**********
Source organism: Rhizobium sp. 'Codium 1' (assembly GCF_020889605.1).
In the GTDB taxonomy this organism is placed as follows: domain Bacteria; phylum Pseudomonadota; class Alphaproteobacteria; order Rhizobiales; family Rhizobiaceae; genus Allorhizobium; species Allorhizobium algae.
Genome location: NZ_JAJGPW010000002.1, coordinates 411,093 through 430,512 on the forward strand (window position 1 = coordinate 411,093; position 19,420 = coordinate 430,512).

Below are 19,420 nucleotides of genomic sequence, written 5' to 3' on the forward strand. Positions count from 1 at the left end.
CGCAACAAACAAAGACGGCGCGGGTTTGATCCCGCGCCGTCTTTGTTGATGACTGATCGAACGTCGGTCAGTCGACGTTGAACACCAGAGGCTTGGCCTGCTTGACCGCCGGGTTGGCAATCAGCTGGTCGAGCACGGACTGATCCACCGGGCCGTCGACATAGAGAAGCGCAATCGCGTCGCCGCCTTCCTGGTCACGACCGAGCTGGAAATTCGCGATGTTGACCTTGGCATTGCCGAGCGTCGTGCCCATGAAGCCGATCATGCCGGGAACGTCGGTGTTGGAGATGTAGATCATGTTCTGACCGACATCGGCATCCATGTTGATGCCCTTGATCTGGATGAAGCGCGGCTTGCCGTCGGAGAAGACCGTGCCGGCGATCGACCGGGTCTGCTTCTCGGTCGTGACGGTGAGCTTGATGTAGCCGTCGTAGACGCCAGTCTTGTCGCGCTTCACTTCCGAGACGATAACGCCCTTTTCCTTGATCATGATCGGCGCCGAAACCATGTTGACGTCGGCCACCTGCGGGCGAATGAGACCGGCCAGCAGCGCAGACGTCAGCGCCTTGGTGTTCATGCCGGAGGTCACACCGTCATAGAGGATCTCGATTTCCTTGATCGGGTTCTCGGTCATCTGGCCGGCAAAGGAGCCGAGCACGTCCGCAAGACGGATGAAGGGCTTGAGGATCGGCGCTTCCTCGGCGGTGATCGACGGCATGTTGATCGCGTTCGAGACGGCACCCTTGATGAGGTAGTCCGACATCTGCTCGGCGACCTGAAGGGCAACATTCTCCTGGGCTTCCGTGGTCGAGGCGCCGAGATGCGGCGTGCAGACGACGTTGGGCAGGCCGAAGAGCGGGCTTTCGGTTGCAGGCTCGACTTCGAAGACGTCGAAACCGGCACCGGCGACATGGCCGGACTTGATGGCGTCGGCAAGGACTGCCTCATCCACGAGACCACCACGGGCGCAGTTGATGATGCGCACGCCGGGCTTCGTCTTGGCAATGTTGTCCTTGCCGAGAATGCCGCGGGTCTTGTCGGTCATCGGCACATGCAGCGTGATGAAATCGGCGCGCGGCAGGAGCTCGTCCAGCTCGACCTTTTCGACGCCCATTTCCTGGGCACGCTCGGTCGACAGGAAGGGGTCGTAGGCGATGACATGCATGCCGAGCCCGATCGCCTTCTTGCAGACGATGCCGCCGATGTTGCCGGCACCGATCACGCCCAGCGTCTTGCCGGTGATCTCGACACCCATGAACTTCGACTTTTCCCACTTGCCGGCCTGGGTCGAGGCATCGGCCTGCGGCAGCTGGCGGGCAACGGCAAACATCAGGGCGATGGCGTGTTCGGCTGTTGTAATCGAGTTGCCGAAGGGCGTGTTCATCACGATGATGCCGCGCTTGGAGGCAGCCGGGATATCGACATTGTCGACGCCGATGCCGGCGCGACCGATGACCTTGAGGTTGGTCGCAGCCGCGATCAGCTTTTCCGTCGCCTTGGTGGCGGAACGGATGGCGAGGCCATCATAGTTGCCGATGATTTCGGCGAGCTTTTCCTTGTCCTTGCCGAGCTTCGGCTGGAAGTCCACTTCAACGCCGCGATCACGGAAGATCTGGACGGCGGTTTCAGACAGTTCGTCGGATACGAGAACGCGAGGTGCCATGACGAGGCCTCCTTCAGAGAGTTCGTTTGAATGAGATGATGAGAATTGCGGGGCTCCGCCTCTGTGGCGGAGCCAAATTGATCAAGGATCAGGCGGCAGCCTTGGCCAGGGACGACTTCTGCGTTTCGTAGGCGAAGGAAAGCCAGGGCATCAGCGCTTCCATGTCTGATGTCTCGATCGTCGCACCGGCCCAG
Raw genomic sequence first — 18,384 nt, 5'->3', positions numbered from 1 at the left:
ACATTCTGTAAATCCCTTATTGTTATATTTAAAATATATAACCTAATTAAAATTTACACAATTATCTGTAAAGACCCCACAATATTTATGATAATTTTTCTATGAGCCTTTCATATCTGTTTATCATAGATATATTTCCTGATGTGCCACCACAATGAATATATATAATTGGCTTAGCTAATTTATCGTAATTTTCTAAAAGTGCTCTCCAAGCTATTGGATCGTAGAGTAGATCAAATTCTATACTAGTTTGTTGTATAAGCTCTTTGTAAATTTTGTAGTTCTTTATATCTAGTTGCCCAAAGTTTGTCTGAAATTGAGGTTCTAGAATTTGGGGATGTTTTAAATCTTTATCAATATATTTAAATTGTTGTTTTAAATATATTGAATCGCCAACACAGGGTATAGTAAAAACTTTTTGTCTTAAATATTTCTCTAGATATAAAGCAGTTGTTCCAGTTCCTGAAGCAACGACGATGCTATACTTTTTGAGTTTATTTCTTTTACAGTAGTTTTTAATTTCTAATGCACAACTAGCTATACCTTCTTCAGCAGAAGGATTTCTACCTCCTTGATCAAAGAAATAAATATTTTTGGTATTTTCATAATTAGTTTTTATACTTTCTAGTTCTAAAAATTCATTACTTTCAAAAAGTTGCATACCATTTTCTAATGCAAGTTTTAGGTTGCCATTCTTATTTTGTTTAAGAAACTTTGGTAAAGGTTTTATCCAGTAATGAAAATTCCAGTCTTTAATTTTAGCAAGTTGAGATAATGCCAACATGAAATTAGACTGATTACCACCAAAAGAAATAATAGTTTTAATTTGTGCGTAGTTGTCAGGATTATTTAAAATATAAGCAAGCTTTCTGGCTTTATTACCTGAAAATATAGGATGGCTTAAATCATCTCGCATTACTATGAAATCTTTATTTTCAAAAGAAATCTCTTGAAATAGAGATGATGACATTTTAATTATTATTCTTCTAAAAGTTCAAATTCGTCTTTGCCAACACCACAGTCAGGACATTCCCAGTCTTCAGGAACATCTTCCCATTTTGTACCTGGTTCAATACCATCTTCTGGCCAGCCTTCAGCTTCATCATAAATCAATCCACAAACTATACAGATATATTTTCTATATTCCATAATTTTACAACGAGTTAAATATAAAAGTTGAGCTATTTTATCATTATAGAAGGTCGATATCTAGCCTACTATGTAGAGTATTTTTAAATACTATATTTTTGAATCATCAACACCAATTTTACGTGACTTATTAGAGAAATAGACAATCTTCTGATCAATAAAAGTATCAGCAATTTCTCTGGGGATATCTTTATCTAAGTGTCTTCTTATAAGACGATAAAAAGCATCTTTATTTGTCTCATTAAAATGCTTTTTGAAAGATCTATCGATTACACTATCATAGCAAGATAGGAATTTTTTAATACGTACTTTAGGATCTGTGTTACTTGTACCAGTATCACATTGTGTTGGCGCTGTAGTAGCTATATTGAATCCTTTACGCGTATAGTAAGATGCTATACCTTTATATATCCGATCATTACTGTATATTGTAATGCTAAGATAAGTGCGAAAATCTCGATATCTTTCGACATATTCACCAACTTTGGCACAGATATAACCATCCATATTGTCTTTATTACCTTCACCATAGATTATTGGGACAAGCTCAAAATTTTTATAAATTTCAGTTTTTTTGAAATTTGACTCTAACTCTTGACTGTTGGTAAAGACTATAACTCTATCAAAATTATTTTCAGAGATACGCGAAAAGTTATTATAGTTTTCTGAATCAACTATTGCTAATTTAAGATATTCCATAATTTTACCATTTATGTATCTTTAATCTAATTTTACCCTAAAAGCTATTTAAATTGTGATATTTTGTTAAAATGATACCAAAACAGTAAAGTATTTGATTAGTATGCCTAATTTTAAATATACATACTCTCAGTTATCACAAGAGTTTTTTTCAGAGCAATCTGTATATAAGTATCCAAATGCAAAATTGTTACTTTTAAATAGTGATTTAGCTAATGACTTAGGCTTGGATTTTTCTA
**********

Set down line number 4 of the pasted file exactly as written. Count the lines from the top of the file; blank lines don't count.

Below are 19,420 nucleotides of genomic sequence, written 5' to 3' on the forward strand. Positions count from 1 at the left end.